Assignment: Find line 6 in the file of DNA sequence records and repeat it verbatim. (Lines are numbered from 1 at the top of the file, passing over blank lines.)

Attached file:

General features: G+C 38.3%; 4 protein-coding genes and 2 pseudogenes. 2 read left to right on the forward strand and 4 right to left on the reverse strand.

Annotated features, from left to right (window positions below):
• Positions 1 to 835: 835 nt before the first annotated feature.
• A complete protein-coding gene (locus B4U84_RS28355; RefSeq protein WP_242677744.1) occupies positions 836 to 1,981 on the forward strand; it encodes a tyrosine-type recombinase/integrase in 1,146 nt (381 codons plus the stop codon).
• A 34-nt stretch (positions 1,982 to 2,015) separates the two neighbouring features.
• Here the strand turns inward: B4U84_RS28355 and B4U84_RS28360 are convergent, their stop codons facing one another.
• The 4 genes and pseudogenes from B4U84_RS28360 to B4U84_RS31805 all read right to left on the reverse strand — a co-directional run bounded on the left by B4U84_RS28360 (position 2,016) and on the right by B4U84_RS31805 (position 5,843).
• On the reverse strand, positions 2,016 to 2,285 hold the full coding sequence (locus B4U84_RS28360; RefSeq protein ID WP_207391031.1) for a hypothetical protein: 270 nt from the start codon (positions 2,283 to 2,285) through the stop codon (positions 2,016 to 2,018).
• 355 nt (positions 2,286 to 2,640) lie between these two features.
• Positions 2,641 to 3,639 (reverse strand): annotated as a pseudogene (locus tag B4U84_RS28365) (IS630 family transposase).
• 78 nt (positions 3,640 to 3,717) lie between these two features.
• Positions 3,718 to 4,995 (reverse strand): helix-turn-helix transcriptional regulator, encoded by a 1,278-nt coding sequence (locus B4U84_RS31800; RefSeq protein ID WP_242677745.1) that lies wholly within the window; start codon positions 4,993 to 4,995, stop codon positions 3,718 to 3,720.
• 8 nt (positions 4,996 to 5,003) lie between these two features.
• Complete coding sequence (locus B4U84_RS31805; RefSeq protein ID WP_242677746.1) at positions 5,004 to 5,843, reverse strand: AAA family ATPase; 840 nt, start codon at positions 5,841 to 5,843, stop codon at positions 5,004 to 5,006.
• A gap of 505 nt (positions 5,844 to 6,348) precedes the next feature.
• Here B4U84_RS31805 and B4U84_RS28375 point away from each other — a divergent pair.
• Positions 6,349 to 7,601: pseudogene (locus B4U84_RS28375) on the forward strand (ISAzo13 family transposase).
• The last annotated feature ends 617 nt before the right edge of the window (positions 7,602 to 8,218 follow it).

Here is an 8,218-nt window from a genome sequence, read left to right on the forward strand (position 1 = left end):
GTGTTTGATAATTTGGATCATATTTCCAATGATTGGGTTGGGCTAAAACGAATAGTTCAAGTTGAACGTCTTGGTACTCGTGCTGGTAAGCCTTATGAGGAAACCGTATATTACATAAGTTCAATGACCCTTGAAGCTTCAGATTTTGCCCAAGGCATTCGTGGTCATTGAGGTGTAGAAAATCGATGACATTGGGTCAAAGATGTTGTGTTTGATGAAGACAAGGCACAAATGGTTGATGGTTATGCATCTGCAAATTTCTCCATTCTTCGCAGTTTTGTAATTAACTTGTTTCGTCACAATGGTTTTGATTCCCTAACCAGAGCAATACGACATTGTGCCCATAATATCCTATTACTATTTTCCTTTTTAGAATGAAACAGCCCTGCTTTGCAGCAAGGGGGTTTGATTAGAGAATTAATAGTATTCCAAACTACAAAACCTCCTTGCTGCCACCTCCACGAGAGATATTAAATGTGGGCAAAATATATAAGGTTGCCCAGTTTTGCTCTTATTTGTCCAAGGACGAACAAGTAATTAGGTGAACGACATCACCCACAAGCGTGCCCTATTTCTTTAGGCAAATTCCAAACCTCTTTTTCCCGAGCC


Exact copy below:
• Here the strand turns inward: B4U84_RS28355 and B4U84_RS28360 are convergent, their stop codons facing one another.